I got this transcript from over here:


null asks:  Hi Beck - Can you believe I've been listening to music
longer than you've been alive, and you are the artist who has fired me
up the MOST? Thank you for being inspiring and exciting. With all of the
soul screaching you'll be doing on the upcoming tour...how are you gonna
take care of your voice?

Beck:  Mmmm I don't know. Knock on wood, I've been lucky over the years.
I've abused my voice over & over. As far as technique goes, I just get
in there and let the adrenaline do all the work.

Aphrodite asks:  What is the music you listen to most these

Beck:  The most? Well, I'm always listening to different things, you
know. There are few albums that I listen to over and over. Right now,
let me see, I was listening to an old Sebadoh album I haven't heard for
years. King Dubby, Pharoah Sanders, they're just great. And I've got
some Tibetan bells, but my favorite thing to listen to is my sound
machine. I have a machine that makes ocean sounds, screaming monkeys, a
tropical cruise. Tropical cruise is good. When I'm -- When I feel like
visualizing global peace, I press the rainforest button. It's been
pretty peaceful here in Texas.

TimReed asks:  Beck, any chance for a Live Album (we really expected the
video to be out by now), and if not, is there a possibility for another
live show like the El Rey show back in 97? The set that night was just

Beck:  Oh, yeah. Cool! No plans for a live record. Our live sounds are
so complex. I think it's hard to translate. I think it would be hard to
reproduce the live ambience in a studio, on tape. And I just say that
because most of the live tapes I've heard were hideous. Most of the
bootlegs were mediocre. The two things are so different that a live
record, well, it would be hard not to sound like a training record. On
our stage, we have like 78 inputs -- more inputs than an orchestra --
towers of keyboards -- everyone has a mike - meanwhile, there are 11 of
us on the stage. But I do know that people who hear the music live have
a different sense of it than they have when they hear the album. So
maybe a live album would be helpful.

Klaystation asks:  How have you approached adapting this new album for
the stage?

Beck:  Well, I wrote it for the stage, you know. I wrote the whole
thing, top to bottom, with the band and performing in mind. But when
you're writing an album, you'll eventually be 2 years behind. It's two
years from the time I started recording to today, when I begin touring.
I'm going back to the space I was in two years ago. And since then my
thinking has changed. I'm probably in a different scene now, and I have
to go back. You have to get into the mode you were in two years ago.
Definitely you tap into it.

purplevelcrow asks:  Both your work and your grandfather's work has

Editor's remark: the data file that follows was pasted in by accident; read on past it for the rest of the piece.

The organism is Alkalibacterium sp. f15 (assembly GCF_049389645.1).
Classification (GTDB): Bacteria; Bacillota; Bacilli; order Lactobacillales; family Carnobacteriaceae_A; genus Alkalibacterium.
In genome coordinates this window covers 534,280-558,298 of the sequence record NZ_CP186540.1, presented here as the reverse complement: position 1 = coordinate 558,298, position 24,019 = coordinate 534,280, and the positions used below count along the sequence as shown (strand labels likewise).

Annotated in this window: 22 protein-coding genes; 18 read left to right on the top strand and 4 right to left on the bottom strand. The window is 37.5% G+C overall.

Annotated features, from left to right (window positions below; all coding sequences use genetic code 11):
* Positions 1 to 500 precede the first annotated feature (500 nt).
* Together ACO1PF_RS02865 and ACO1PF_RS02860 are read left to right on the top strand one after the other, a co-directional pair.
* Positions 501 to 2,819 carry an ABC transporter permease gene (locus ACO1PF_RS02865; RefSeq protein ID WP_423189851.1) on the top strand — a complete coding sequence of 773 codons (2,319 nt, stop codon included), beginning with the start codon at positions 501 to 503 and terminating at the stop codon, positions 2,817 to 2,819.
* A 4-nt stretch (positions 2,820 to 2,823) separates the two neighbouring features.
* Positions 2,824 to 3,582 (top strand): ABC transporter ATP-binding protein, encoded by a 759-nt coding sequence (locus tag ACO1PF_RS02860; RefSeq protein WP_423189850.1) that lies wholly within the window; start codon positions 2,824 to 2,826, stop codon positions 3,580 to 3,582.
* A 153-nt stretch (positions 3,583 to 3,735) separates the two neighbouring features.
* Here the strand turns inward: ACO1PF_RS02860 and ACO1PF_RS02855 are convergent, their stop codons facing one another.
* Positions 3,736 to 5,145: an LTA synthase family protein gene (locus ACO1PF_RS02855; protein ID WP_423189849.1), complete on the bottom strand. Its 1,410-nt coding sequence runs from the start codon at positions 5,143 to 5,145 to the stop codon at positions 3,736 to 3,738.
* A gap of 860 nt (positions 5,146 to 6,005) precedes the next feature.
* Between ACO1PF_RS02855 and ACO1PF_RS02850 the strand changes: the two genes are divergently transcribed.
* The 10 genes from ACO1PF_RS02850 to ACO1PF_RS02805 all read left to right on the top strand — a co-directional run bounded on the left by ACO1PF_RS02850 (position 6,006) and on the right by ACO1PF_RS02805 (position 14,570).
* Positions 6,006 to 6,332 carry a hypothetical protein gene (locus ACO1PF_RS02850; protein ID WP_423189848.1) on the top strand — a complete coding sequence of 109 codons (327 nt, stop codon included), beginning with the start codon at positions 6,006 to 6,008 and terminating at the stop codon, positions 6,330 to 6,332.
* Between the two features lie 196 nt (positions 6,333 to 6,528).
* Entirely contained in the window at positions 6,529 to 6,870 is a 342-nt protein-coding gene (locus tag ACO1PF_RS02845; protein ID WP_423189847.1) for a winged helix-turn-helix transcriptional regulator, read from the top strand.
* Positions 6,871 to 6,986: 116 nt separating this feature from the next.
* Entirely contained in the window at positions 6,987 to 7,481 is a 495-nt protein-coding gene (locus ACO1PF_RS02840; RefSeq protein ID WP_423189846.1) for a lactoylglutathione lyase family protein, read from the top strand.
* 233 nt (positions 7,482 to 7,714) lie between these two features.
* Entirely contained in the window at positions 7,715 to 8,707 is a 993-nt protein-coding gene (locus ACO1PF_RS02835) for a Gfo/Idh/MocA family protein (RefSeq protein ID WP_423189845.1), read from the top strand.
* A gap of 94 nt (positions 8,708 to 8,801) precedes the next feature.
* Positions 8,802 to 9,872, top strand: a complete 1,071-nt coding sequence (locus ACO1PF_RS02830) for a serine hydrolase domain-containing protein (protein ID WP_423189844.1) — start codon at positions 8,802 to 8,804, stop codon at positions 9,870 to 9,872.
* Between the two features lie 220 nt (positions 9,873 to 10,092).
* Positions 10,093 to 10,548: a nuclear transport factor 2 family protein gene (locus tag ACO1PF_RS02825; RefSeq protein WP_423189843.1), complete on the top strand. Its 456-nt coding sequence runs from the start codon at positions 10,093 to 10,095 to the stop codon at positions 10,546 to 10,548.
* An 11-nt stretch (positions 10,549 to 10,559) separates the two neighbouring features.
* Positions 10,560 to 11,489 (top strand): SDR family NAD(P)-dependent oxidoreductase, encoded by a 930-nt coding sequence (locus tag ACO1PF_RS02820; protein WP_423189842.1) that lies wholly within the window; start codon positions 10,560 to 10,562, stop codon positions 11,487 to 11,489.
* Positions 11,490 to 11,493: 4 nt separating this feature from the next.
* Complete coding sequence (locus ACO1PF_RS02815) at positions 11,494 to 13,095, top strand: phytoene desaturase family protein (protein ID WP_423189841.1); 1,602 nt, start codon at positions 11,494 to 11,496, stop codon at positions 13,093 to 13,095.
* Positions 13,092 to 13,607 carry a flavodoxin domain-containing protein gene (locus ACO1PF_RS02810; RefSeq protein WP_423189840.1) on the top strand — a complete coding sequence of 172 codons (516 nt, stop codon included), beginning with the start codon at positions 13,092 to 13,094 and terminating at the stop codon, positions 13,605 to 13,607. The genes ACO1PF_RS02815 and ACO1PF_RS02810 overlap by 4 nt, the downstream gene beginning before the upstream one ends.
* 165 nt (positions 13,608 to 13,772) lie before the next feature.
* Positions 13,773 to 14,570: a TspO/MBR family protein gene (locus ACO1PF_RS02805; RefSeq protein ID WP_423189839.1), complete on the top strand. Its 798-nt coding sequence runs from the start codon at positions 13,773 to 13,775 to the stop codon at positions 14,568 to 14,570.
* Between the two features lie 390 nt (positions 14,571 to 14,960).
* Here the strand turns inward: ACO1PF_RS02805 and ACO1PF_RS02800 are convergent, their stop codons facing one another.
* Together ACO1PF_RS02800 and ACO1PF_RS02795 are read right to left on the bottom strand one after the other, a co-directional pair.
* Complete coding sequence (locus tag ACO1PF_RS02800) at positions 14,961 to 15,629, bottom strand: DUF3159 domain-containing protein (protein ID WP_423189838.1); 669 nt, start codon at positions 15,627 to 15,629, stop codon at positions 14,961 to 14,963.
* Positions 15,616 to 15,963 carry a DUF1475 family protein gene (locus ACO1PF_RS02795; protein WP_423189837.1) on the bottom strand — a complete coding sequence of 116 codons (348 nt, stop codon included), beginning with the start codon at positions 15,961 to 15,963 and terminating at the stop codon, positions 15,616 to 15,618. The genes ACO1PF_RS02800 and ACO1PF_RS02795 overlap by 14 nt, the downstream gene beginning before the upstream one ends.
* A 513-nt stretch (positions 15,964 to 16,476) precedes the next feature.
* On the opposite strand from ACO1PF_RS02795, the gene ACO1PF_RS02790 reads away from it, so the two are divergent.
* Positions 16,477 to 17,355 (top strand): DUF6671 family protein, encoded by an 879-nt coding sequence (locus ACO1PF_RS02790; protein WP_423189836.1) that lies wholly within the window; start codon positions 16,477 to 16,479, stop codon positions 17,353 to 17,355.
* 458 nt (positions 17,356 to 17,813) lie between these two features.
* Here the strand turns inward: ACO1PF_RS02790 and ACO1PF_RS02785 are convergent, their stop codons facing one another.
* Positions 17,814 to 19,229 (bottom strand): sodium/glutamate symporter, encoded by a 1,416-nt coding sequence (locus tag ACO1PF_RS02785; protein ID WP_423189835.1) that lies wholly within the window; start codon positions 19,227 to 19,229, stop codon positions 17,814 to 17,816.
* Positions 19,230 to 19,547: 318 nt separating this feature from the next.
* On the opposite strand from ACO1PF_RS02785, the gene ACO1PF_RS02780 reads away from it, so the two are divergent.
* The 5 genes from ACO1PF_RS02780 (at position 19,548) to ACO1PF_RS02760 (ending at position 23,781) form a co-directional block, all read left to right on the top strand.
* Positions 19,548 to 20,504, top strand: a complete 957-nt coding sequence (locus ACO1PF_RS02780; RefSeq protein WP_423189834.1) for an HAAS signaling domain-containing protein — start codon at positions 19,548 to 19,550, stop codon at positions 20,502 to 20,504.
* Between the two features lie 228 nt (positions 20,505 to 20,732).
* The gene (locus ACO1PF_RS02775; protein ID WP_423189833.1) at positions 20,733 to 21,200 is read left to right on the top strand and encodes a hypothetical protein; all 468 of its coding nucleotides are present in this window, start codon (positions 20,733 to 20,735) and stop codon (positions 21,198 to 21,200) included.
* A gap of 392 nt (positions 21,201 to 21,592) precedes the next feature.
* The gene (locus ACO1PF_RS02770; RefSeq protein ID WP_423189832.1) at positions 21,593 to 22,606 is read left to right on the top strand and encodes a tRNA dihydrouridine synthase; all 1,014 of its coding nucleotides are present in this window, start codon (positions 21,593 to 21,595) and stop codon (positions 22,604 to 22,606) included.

inspired me massively in my writing and art. I have often heard your
music compared to Fluxus art in that it takes some of everything or
nothing and blends it together to make something beautiful. Do you feel

Beck:  Yeah, I don't base my songwriting on harmony in the traditional
sense. Creating a recording, I do approach it as a process, probably
similar to creating a piece of art. I'm not concerned with getting a
proper drum sound. I'm not. I'm more concerned with creating something
with the right character, that represents what's going on at the time.
Fluxus reflects how we exist, and that's a different thing than making

Moderator:  I love your horn arrangements on Midnight Vultures. Are you
a fan of the Memphis Horns, Staxx/Volt, etc. and did those sides
influence your work?

Beck:  I think my main interest in using the horns was for performance -
so much music today is so guitar heavy. I sought other places to get
muscle into the music. Many bands rely heavily on guitar to pump up the
sound, but I thought it would be interesting to make the horns into the
guitars. I thought it was interesting performing in front of the horns.
Makes you want to run for your life and do 300 pushups. There's
something about the overtones--the sax and trumpet-they're really still
a novelty for me. They've been in the band for about 3 years now. For
this tour, we went back through all the Odelay material and rewrote the
horn arrangements. The Midnite Vulture sound has already existed now for
about 3 years, if you count the Odelay material.

dave walters asks:  While most critical comments about Midnite Vultures
have concerned the soul/r&b influences, I hear a lot of Captain
Beefheart, especially on Hold On and Peaches and Cream. I was curious if
this was a conscious type of thing or something that just came out? Are
you familiar with Beefheart?

Beck:  Yeah

Beck:  But can you hang on a second? I have to answer the telephone.

Beck:  Yeah, Capt. Beefheart. I'm familiar with it. It was something I
heard when I was 23-24, later in life, after I'd already been performing